It’s useless to decide on which seafood you want to smoke until you’ve purchased your smoker! I’ve done my research, and the “best smoker for fish” picks below are my favorites so far.

Masterbuilt 30-Inch Digital Electric Smoker

Masterbuilt has a fabulous line of electric smokers, and while they come in many different shapes, sizes, and price ranges, the 30-inch digital is my favorite model. It strikes an excellent middle point between large, expensive, fully-featured models and small, flimsy, bare-bones models.

I’ve found, personally, that an electric smoker is the best smoker for fish and other seafood. This is because, since fish are full of such delicate flavors, they tend to absorb unwanted flavors very easily.

An electric smoker avoids the gas smell you can sometimes get with propane smokers as well as the ashy, bitter taste that charcoal smokers can impart.

Even at 30 inches, the Masterbuild smoker is big enough to smoke enough fish for your entire family. However, as it is, it doesn’t work for cold smoking, though we’ll look at an accessory attachment later in this guide that can make it cold-smoking friendly.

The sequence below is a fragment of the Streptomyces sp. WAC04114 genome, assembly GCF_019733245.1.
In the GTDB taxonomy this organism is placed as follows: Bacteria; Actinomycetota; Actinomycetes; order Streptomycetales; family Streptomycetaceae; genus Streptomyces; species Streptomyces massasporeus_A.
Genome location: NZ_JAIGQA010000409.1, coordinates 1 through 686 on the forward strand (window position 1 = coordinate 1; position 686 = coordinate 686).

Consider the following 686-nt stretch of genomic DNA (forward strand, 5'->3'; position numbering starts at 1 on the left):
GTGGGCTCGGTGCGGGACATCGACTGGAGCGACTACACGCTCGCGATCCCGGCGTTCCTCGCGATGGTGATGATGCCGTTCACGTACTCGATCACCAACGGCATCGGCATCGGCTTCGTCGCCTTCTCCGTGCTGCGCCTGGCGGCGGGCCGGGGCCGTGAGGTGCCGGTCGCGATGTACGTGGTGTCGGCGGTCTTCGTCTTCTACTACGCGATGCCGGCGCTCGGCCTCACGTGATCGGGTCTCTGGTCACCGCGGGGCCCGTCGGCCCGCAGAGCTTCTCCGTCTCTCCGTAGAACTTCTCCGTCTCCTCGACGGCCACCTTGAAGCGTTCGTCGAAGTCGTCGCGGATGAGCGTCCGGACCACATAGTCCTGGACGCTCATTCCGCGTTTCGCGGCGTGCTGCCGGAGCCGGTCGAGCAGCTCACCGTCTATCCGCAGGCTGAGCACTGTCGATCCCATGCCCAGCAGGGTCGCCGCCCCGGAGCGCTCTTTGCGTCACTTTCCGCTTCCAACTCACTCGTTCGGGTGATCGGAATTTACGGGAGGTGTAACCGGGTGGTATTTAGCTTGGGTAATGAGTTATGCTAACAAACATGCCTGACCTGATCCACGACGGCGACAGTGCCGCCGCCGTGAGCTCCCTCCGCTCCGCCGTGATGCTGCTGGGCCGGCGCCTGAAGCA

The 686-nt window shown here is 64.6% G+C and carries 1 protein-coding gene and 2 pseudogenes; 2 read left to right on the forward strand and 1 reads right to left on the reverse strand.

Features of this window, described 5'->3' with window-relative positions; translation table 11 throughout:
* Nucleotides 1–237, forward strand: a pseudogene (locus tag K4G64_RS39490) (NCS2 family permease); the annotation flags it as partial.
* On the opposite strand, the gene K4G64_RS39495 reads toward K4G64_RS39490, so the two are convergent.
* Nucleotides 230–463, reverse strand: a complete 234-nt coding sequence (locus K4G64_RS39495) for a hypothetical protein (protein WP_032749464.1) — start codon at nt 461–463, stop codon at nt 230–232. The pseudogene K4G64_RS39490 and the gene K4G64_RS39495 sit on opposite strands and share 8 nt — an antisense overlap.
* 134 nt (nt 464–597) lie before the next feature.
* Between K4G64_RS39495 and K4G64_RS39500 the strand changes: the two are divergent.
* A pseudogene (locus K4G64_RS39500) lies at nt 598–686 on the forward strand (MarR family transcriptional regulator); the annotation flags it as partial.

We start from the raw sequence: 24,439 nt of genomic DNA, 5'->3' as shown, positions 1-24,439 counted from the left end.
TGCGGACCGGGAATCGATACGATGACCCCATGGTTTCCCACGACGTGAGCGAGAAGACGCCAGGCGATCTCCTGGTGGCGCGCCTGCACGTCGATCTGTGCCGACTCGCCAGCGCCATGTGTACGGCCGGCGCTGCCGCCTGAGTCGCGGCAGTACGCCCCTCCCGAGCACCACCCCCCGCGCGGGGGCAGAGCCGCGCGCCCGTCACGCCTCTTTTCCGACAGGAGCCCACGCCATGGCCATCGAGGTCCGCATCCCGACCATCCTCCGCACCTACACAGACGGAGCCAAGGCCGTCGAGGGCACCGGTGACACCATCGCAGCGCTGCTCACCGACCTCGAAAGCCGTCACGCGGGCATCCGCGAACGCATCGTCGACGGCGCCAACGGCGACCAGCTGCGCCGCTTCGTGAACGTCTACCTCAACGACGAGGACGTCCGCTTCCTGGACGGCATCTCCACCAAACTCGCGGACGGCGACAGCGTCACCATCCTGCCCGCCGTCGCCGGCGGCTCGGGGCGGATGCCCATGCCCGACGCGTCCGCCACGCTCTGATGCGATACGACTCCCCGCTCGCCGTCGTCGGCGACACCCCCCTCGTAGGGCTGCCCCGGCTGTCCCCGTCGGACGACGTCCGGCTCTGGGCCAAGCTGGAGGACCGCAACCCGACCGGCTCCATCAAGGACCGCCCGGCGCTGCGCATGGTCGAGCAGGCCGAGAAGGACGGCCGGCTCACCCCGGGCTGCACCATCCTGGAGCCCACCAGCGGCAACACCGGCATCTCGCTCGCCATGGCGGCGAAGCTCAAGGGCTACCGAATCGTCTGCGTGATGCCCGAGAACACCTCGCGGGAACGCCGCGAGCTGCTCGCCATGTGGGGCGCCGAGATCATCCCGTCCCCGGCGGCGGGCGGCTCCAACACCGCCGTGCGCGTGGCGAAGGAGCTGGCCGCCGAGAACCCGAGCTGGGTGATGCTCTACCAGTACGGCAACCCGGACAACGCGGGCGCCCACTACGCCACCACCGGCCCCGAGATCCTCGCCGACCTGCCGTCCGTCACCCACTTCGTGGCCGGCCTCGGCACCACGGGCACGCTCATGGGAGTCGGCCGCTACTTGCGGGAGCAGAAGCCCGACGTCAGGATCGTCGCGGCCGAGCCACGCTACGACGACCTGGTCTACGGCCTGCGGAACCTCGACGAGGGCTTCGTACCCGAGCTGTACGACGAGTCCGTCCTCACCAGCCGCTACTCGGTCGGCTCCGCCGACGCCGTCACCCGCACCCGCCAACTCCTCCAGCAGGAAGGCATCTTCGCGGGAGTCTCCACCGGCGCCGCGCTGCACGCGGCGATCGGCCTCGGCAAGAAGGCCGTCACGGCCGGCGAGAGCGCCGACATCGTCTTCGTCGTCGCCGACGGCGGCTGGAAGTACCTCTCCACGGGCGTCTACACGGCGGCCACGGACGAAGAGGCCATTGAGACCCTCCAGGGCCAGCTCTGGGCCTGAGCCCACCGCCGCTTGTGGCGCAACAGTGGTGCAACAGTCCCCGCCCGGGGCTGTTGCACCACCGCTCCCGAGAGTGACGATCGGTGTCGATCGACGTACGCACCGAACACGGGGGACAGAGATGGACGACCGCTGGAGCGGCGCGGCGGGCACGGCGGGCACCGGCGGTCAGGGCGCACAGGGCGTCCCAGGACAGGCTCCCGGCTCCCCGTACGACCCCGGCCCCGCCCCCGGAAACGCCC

Unfortunately, the 30-inch Masterbuilt smoker does come with a few issues. Customer service is a bit hit-and-miss, so if you end up with a faulty product, even by no fault of your own, you may have to fight with Masterbuilt to get it repaired or replaced.

This unit has a hard time producing smoke below 200 degrees, as well. Since it does such an excellent job of retaining heat, the unit will often heat up before any embers are created in your wood chips. These issues can be remedied by making a few “home repairs” to the smoker, but if you’re not confident fiddling with the unit yourself, you may want to consider a different model.